Bruce Wayne as Batman has been a source of fascination not just to me but for many since his creation by Bob Kane and Milton “Bill” Finger in 1939. After all, he’s a bilionaire who fights crime at night with cool bat gizmos. (Can you imagine Bill Gates doing that?) Emotionally scarred by the murders of his parents, Wayne wages a one-man campaign against crime. And yes, he has the occasional sidekick: Robin, Batgirl, Katana, etc. But he mostly prefers to work alone.

Watching Batman in action has caused me to question the motivation of one of the main characters in my young adult fantasy novel. While not strictly a vigilante, this character has a chosen calling, which drives him to do what he believes is right. Unlike Bruce Wayne, he won’t stop short of taking a life.

While watching a Christmas episode of Brave and the Bold, I was struck by Batman’s declaration that he can’t take Christmas off, since crime doesn’t take a holiday. And in another episode, which causes me to wonder if the denouement of The Avengers movie was inspired by a scene in this episode, a severely injured Batman refuses to stay in bed and recuperate. After all, Gotham needs him. Apparently the police in that city are so incompetent, only Batman can save the citizens.

Batman seems to have a bit of a savior complex mixed in with his desire for revenge against criminals. What’s a savior complex? I found a handy definition at People Skills Decoded:

The savior complex is a psychological construct which makes a person feel the need to save other people. This person has a strong tendency to seek people who desperately need help and to assist them, often sacrificing their own needs for these people.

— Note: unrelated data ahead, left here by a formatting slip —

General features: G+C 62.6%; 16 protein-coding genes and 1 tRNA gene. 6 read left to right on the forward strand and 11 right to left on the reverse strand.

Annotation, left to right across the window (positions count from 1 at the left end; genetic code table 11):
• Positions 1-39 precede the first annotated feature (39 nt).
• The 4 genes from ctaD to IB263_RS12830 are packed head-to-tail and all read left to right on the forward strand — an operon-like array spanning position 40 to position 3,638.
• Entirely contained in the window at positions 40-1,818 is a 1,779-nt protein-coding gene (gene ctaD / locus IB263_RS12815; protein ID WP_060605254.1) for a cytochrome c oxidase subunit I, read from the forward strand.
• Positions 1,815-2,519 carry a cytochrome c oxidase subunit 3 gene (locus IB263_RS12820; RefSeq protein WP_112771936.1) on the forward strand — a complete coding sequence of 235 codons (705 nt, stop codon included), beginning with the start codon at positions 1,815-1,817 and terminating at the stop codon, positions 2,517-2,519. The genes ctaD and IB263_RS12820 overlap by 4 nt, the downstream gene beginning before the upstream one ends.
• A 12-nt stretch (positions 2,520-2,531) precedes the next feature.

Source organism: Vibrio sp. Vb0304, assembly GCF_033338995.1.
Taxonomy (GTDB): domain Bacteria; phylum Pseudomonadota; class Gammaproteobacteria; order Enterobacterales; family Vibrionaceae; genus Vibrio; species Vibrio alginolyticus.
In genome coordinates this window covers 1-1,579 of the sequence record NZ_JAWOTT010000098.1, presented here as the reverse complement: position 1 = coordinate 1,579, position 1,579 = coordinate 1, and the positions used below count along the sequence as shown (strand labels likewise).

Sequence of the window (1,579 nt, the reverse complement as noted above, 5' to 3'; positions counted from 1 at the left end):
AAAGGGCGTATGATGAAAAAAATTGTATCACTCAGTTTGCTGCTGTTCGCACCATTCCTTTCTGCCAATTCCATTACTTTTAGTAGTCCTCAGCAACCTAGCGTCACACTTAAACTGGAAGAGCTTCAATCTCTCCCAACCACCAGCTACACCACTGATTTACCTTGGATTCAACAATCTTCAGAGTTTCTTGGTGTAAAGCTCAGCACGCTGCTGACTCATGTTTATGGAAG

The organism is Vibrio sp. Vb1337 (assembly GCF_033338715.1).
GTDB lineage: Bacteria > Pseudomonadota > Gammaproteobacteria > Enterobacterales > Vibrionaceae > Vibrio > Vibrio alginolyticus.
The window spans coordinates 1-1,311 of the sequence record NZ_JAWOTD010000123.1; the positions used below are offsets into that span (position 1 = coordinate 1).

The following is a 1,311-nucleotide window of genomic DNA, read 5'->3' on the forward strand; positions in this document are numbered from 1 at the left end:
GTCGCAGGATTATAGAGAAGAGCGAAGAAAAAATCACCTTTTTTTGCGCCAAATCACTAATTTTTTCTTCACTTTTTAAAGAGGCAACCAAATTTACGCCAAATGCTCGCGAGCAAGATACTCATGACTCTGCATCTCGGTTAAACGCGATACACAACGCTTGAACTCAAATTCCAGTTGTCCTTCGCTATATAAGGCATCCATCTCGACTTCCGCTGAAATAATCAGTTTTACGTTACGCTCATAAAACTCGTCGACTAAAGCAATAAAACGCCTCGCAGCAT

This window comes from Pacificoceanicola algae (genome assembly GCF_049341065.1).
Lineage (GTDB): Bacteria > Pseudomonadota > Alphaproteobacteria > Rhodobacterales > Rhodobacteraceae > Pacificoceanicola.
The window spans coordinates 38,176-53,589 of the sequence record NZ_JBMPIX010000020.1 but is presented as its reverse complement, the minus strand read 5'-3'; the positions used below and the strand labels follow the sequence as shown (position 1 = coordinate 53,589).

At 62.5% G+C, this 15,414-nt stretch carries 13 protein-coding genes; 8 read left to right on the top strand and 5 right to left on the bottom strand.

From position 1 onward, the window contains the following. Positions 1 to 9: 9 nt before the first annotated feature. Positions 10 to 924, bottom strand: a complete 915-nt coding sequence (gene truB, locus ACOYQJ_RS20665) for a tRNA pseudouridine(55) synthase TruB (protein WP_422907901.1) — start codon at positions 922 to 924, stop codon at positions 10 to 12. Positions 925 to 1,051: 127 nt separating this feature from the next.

This is what makes Batman/Bruce Wayne so fascinating. The dude can’t help himself! But this is not a master class in psychoanalysis, so I’ll get to the point of this post. As I contemplated my character’s emotional arc, I came to the conclusion that a savior complex wasn’t a compelling enough reason for this guy to keep doing what he does. I needed to go beyond that as I fleshed out his story. So embedded in his wound of rejection is the shrapnel of despair and anger—a combination with lethal results at times for others. I can’t help thinking of damaged heroes like Tony Stark/Iron Man (especially in Iron Man 3) or Wolverine/James Howlett/Logan. Sometimes, they don’t want to save people. Sometimes, they need saving, especially from themselves. They make mistakes. And since my character is a teen who’s trying to figure out his life, making mistakes is par for the course. So, his complex is really a chip on the shoulder + rebellion + temper + needing to prove himself + parental nagging (“Get off your behind, boy!”).

Hmm. He reminds me of myself at that age.

How about you? Is a savior complex what you look for in a superhero or just a plain hero who isn’t so souped up? What qualities make a compelling hero?

P. S. If you have more spare time, you might take this superhero quiz to find out which superhero you are. For some reason, I’m Superman. Not exactly what I suspected of myself. Go figure.

Batman images from,,,,, Wikipedia, and